Your Community. Your Newspaper.

By JIM ECKSTROM

Thirteen Republicans in the U.S. House helped provide the margin to get the Democrats’ $1.2 trillion infrastructure bill passed late Nov. 5 — Reps. Glenn Thompson and Fred Keller weren’t among them.

Thompson, of Centre County, voted against the Infrastructure Investment and Jobs Act because Democrats have linked it to a spending bill that is “full of budget gimmicks and will cost American taxpayers trillions of dollars.”

Thompson said “there was an opportunity to come together and draft a bipartisan, bicameral bill to address America’s aging infrastructure,” but Democrats will continue to pursue greater social spending.

“To add insult to injury, the bill fails to adequately address one of the most critical infrastructure needs, broadband connectivity,” Thompson said. “This is completely unacceptable and further reflects how out of touch (House Speaker Nancy Pelosi, D-Calif.) is with the concerns of everyday American families.”

Keller, the Snyder County Republican whose congressional district includes Potter County, said he voted no on “Speaker Pelosi’s infrastructure bill” because it piles debt on future generations more than it does to fix roads, bridges and critical infrastructure.

“Less than half of this bill goes towards traditional infrastructure,” Keller said. “Worse, it paves the way for Washington Democrats’ reconciliation package that includes socialist priorities like a natural gas tax, mass amnesty for illegal aliens, Green New Deal mandates and 87,000 new IRS agents to spy on your bank accounts.”

He noted that the vote happened “in the cover of darkness while the American people were sleeping. Big government spending is out of control.”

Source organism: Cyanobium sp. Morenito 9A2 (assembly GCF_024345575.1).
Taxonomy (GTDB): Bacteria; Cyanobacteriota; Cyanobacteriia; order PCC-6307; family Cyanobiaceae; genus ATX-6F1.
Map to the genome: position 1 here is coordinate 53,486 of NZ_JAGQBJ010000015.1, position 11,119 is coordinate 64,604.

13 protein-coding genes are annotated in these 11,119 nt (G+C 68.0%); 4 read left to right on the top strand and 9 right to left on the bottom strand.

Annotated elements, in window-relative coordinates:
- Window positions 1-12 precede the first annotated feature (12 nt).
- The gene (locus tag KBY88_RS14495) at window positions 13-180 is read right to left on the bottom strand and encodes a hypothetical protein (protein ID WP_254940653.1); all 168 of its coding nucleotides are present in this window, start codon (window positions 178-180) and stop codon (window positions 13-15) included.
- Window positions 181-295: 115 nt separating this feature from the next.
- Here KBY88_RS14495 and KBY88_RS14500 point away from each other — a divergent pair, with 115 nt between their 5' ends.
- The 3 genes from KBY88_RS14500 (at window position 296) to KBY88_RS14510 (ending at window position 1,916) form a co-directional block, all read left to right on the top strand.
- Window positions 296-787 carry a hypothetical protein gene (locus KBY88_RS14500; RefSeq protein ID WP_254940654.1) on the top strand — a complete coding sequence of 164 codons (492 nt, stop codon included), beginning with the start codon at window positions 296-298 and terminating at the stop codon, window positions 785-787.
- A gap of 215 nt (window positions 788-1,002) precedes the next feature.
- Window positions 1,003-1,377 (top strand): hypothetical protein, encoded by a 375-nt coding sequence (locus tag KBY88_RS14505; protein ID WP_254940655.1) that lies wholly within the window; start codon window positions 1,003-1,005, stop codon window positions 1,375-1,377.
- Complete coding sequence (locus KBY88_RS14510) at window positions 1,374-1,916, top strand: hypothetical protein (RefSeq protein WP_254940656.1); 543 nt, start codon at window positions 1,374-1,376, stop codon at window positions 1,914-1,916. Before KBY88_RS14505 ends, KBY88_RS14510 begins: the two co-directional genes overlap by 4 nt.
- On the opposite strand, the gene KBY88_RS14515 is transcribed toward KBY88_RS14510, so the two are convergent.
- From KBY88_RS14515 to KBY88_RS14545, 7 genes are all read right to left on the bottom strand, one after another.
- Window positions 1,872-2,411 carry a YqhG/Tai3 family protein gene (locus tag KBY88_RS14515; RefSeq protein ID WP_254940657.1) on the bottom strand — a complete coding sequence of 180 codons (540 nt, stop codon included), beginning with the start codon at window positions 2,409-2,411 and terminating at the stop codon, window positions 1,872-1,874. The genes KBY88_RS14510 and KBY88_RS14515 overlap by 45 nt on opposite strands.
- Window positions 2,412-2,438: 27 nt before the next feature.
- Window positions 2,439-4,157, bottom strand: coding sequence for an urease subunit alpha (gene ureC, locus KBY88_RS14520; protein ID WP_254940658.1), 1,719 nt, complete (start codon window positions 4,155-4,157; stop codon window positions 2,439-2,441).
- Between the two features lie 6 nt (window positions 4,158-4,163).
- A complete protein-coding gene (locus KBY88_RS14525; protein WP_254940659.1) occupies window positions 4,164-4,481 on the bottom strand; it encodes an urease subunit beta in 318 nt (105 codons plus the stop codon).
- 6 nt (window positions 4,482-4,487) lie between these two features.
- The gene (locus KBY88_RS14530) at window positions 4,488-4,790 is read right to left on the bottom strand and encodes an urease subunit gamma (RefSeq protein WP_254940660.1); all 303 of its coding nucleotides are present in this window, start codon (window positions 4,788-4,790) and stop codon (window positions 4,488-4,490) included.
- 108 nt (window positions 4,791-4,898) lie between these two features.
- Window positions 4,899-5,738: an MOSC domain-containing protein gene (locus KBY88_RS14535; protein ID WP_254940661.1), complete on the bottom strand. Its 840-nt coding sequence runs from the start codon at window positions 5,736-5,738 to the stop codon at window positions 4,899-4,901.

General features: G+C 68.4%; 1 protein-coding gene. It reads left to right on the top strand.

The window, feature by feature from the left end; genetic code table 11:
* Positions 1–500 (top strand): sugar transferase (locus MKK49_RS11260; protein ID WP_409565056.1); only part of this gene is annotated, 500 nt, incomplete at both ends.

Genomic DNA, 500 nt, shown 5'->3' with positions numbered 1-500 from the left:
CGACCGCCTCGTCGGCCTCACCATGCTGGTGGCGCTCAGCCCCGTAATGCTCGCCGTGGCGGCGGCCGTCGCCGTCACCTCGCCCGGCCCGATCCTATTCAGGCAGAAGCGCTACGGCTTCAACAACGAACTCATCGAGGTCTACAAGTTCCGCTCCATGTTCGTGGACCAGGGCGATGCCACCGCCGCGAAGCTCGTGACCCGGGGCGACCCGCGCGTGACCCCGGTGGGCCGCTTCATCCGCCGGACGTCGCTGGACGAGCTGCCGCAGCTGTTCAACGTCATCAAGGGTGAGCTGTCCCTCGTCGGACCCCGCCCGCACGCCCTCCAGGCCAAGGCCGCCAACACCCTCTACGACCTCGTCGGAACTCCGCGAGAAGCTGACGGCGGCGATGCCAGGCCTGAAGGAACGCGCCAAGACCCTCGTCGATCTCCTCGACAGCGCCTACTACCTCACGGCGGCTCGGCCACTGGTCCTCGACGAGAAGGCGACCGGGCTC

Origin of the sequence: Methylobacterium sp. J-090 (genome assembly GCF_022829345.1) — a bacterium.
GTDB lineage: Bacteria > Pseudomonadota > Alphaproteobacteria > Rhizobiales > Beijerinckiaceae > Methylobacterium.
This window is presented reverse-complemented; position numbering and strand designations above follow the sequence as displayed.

U.S. Rep. Tom Reed, the Republican from Corning, N.Y., whose district includes Cattaraugus and Allegany counties, voted in favor of the bill. Reed will not seek re-election in 2022 because of a sexual harassment scandal that came to light in March.

U.S. Rep. Brian Fitzpatrick, of Bucks County, was the only Republican from Pennsylvania to vote for the bill.
Six progressive Democrats also voted against the bill, unhappy that many of their demands for social spending have been pared from President Joe Biden’s and the Democrats’ overall agenda. The bill would have failed had not the 13 Republicans voted yes.

Pennsylvania’s Democratic U.S. senator, Bob Casey, hailed passage of the bill in the House after the U.S. Senate had already approved the infrastructure package.

“The Infrastructure Investment & Jobs Act is the single-largest investment in our Nation’s infrastructure in generations,” Casey said in a series of tweets. “Pennsylvania alone will see $11.3 billion for roads, $1.6 billion for bridges, $2.8 billion for public transit and more.

“Like President Biden, I believe taking decisive action on climate change will create millions of good-paying jobs, restore the health of our communities and cement the United States’ global leadership in clean energy technology,” Casey continued. “That starts with the passage of the BuildBackBetter Act so we can spur new energy technologies while boosting the competitiveness of existing industries like steel, cement and aluminum. It puts us on the path to a prosperous, net-zero future.”